What Do All Those Lights Mean on My Dashboard?

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04 Apr What Do All Those Lights Mean on My Dashboard?

On most vehicle’s in 2017 the instrument panel is absolutely cluttered with warning indicator lights and buzzers. These lights are color-coordinated so that different colors indicate the severity of the potential problem. As you start the car, all of the lights should come on, and as the computer in your car verifies that each component is working properly, the light is turned off. You should only be concerned with lights that remain on for several minutes after the car has been started. Check engine lights can be tricky to repair, so a little help on your part could really save the mechanics at Willard’s Garage some diagnostic time, and save you some money!

Treat check engine light as well as all dash lights work like traffic signals. A Red Warning light indicates an immediate danger. Pull over, turn off the car immediately and assess the problem. Symptoms that usually cause red warning lights are engine over-heating, low oil pressure, transmission over-heating, low battery voltage, and brake failure.

Red lights can also indicate a safety issue, so proceed with caution as you maneuver to stop the vehicle. Unfortunately, when the red light is illuminated the problem is at its peek. It can be a matter of seconds before permanent engine damage occurs.

Some common things to look for when a red light comes on are:

• Low anti-freeze, engine oil, and transmission fluid levels
• Low brake fluid
• Missing belts
• Faulty alternator that is not charging the battery or a bad battery
• Safety restraint systems, such as air bags

Yellow Warning lights, (Usually a check engine soon light) indicates “Proceed with caution.” The onboard computer system has indicated a potential problem and is alerting the driver. This computer system resets and re-tests all sensors and indicators each time the car is started. The computer system is capable of correcting some minor abnormalities, but if the light continues to come on after multiple car starts, it is probably sensing something that would imply a visit to Willard’s Garage is in order.

Some common things that may cause a yellow light (Service engine soon light) to come on, but will probably require an experienced technician at Willard’s Garage to diagnose are:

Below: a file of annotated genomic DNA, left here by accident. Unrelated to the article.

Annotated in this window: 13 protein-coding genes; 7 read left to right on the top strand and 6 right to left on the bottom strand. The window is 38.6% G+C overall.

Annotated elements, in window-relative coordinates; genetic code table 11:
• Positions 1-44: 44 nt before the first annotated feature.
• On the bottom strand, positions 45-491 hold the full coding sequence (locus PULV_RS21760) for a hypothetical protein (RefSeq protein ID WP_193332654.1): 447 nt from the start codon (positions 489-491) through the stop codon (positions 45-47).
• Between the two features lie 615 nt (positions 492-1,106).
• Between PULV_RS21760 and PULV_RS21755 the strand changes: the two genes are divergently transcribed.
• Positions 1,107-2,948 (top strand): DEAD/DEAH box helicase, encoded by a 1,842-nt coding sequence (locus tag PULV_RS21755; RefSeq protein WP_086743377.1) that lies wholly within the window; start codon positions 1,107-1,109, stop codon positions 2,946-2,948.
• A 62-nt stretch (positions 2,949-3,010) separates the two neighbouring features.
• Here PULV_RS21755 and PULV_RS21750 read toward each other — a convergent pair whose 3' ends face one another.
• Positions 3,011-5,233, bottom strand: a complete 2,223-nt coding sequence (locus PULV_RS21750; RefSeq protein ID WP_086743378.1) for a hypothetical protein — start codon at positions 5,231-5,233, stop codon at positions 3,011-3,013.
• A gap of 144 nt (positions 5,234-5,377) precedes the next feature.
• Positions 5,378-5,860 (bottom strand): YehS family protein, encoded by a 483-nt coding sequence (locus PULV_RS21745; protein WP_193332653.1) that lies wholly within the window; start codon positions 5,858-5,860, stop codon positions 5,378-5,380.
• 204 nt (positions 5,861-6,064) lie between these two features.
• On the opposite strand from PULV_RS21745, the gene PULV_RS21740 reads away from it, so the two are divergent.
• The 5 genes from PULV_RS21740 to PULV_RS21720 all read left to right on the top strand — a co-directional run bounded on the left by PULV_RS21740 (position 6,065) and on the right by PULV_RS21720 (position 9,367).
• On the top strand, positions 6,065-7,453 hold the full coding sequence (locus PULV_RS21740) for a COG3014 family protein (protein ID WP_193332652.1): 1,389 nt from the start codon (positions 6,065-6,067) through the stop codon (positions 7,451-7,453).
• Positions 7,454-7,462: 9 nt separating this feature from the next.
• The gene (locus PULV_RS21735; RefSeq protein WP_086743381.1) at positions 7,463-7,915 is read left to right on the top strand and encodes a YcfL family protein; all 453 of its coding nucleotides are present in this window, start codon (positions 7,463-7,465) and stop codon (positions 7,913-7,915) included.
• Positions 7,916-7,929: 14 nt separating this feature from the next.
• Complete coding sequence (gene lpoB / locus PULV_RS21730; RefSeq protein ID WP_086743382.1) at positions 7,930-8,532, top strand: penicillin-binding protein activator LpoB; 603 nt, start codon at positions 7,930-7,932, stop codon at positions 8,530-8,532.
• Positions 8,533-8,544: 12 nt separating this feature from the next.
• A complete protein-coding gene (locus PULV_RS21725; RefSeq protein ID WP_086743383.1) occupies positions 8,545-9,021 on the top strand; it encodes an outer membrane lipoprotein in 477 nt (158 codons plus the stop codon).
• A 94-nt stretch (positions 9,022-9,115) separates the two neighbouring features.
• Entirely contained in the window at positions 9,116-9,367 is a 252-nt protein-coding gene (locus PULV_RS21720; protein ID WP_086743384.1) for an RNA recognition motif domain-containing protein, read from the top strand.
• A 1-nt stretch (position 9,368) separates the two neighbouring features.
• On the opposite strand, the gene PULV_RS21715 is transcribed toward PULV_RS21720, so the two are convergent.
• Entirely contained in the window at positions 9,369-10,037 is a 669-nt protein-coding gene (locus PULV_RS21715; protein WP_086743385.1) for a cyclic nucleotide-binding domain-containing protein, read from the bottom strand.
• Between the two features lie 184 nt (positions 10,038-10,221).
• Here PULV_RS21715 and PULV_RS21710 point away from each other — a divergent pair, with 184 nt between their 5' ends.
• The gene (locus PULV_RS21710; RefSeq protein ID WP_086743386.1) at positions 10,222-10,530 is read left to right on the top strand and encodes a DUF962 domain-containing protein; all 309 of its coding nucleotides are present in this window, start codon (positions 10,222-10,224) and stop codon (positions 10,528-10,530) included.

• Anti-lock brake systems
• Emissions components
• Computer-related problems, such as faulty sensors

If you are driving your car and a yellow light comes on, ask yourself these questions:

1. Did you notice problems when starting the car? (Slower to start than normal, etc.)

2. Have you noticed a decrease in fuel mileage recently?

3. What is the over-all running condition of the car? Is the engine misfiring or not performing like normal? Are there any new noises from under the hood? Turn off the radio and listen closely as you drive the car.

4. Do you notice any odors, such as a rotten egg smell, or see visible smoke from the tailpipe or from under the hood?

What Do All Those Lights Mean on My Dashboard?

Make sure to note the exact location and wording of the light that has been coming on, because Murphy’s Law dictates that the light will suddenly not come on when you take it in to Willard’s Garage.

In some cars, “engine” is the more serious red light, whereas others use “check engine light,” which is a yellow caution light. If your mechanic THINKS you are seeing a yellow “check engine light,” and your car is indicating a red “engine” danger light, this could be a costly mistake for both of you. Why? You could be having a serious over heating problem and the mechanic is assuming you are having a less serious caution light illuminating. Your mechanic then might give you the “green light” (no pun intended) to proceed with your out of town road trip with the kids. Yikes! So NOTICE the color of the light to give your mechanic the most accurate information.

Start your car and point to the light to ensure good communication of the problem. Intermittent dash warning lights can be a pain and hard to diagnose! Diagnosing the problem in some cases will require the light to be on while your mechanic performs the diagnostic test.

It’s a good idea to keep a “running condition and dash light” log in your car to help your mechanic pin point the root of the problem.

And one last note, it’s a good idea to know which warning lights should light up when the key is turned to the start position (the engine is not started). A warning NOT lighting up that should light up can indicate a problem as well. Most commonly the “Change Battery” light. If the change battery light does not come on when the key is in the start position, but the engine is off, may indicate a problem with the charging system.

AND the check engine light “Service Engine Soon” and “SRS” or “Airbag” light should always come on when the key is in the start position, but the engine is off. There is always the possibility the bulbs have been removed rather than a proper repair.

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